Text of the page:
Because the text is printed on the backs of the cards, kamishibai stages are, in essence, backless. Here’s a shot of the back of my stage. It’s also open on one side so I can reach in and pull out the cards. So clever.

back of stageI purchased this wooden stage and a set of story cards from Kamishibai for Kids, a web company based in NYC. On their site you will find a fantastic selection of story cards, including several classic Japanese folktales. A single story (which typically consists of 12-16 cards) costs around $30. The wooden stage costs $175. But you can forgo the stage and perform with just the cards. It will still be fantastic.

just the cardsYou can also make your own cards with poster board or card stock. Part of my 1st-grade program involves the students designing their own title cards. Title cards are the very first card of the story – they feature the title and a picture that sets the stage for the rest of the story. I show examples of title cards from our special collections. Here’s one of my favorites. The kids always yell that I’m holding it upside down, but then they realize the story is about bats!

bats

Adventure of Saburo, the Bat (Komori Saburo no boken). Tokyo: Kokumin Gageki, 1950.

I tell the 1st-graders that street kamishibai stories were meant to be bold, exciting, and sensational, so they should think of a topic that really excites them. And they definitely deliver. Here are a few I snapped last year:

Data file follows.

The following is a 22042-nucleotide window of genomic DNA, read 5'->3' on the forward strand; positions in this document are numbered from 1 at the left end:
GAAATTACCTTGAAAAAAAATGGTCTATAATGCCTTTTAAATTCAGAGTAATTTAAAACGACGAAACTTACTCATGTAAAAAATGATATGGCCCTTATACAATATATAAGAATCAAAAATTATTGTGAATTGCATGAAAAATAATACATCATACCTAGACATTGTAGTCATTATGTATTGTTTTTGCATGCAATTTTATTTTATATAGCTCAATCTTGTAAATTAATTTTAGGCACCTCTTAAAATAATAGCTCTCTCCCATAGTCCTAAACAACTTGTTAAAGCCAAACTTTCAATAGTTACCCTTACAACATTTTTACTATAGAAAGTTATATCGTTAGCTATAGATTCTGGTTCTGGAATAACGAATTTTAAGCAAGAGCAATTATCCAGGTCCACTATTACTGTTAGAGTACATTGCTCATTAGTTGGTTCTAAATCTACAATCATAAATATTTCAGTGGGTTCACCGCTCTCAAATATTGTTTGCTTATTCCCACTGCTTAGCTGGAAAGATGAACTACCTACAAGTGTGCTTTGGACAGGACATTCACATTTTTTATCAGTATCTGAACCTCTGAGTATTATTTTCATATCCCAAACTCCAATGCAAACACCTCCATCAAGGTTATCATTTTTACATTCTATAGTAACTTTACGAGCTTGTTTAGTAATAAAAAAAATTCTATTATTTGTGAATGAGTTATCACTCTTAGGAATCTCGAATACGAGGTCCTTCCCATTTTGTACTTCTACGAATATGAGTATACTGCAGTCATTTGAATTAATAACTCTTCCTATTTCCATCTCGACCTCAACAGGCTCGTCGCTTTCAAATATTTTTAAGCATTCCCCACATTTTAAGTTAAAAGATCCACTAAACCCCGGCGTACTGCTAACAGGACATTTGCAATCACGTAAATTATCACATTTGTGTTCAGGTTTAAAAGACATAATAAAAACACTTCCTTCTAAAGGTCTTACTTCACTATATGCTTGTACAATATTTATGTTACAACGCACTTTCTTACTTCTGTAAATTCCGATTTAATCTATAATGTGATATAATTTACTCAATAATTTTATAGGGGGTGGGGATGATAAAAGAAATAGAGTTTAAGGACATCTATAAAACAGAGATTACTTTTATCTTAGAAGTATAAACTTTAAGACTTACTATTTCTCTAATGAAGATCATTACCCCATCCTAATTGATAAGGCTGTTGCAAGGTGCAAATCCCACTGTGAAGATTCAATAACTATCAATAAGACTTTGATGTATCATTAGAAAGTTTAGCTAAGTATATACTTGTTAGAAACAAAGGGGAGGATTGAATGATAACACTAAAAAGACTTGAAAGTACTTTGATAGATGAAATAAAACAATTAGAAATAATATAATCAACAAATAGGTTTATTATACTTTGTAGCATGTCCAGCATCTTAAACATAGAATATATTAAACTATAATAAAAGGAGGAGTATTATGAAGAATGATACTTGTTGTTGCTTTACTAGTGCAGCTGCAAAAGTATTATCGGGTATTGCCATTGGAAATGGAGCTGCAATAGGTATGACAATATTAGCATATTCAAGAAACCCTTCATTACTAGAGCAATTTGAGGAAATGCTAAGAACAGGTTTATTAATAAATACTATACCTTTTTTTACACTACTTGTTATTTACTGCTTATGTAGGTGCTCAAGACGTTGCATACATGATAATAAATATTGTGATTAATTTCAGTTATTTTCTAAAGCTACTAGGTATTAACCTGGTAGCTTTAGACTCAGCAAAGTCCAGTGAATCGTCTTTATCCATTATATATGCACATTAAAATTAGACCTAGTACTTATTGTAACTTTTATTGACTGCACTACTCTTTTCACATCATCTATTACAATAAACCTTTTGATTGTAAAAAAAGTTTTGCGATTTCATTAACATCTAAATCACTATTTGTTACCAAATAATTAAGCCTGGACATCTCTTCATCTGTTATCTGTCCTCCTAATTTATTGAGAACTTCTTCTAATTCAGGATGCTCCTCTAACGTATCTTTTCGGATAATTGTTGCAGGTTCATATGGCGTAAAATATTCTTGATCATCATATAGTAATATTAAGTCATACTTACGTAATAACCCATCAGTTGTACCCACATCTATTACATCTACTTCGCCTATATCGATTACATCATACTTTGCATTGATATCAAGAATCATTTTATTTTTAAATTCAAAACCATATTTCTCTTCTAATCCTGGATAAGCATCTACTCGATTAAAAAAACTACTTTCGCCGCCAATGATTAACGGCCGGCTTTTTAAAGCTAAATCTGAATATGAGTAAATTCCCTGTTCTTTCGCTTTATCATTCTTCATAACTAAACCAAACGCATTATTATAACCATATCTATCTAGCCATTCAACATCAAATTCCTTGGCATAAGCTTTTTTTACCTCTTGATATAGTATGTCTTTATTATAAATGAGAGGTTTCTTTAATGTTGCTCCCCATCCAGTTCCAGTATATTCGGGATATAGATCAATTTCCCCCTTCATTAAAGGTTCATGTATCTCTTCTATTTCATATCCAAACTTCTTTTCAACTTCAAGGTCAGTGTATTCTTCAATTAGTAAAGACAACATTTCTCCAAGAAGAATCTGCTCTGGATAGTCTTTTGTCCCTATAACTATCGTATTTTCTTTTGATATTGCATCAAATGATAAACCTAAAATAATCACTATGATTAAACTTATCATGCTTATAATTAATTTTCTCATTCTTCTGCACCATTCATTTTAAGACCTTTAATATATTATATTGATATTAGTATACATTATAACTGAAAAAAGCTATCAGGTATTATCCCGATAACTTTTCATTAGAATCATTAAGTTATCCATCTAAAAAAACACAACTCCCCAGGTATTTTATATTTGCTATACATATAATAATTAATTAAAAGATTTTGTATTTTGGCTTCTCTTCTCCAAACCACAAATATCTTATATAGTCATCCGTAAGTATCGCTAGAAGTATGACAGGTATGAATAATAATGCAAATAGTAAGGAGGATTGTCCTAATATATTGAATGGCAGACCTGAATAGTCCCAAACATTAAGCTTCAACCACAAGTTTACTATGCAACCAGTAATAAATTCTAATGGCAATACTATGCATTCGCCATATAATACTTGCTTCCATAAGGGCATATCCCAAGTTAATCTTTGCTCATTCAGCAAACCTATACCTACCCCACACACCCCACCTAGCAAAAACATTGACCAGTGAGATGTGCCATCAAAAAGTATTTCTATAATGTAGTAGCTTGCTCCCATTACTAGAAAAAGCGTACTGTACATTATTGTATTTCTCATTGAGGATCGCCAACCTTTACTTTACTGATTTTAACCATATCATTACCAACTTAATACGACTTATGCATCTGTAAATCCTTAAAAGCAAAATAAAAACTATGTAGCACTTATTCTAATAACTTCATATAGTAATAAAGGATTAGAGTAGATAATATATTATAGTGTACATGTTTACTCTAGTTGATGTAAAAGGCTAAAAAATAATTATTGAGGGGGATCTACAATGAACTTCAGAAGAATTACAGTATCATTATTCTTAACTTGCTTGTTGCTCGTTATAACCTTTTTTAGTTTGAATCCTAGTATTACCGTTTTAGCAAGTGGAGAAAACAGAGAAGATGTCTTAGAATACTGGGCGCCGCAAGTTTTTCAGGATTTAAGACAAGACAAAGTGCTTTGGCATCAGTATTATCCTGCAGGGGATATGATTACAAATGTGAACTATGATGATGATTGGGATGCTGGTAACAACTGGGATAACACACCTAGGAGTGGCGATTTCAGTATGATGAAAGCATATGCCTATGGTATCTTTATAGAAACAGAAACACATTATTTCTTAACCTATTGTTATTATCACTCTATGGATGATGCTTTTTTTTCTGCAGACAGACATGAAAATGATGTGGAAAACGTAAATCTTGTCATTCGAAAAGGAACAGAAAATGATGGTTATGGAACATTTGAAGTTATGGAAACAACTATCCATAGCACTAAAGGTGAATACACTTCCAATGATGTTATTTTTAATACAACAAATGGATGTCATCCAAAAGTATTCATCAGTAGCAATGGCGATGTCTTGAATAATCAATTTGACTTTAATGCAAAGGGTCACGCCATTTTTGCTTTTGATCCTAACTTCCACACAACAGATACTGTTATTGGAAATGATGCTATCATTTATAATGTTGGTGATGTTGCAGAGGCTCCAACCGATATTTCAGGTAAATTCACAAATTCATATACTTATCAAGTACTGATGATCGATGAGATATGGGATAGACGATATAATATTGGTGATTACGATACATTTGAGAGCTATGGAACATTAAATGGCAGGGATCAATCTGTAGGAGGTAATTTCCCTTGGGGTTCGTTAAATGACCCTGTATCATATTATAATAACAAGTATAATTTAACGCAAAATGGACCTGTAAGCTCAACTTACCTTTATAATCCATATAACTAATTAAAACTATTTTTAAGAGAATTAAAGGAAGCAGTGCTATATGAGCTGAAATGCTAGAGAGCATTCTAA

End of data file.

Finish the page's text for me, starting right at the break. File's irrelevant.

the best food fightthe attack of ragethe tornadothe bird with three teeththe princess bookthe haunted houseThe 1st-grade cards displayed above are on 5″ x 8″ card stock. They’re custom-sized to fit a reproduction toy kamishibai stage from our collections. At the end of the program, each kids gets to take a stage home! Alas, we only have time to make a title card during my program, but I always leave the teacher a card template in case he/she wants to continue work on the stories (and many do!).

As you can imagine, kamishibai is a fantastic way to expose students to another culture while teaching art, writing, performance, and literacy skills. I only scratch the surface with my program, but Dr. McGowan has been doing intensive kamishibai workshops with children for years. It was the subject of her dissertation as well as a book for educators (see below). It’s definitely worth checking out!

kamishibai classroom

Used with permission of the author (Libraries Unlimited, 2010).

Train Time

train timeAll aboard! This splendid stream engine pulls a passenger coach on masking tape tracks, making a number of stops to take on coal, water, and passengers before heading through a mountain tunnel!

train stuffWe read Chugga Chugga Choo Choo, written by Kevin Lewis, and illustrated by Daniel Kirk (Hyperion, 1999). A toy engine chugs through his day in the playroom, collecting freight, going through mountains, over bridges, across rivers, and finally relaxing in the roundhouse. Cleverly, the landscape is entirely made of toys (I especially like the bridge over the fish tank). It’s a sweet, simple story that was oft-requested in our household.

You’ll need:

  • 1 large oatmeal container
  • Construction paper, any color
  • Construction paper, black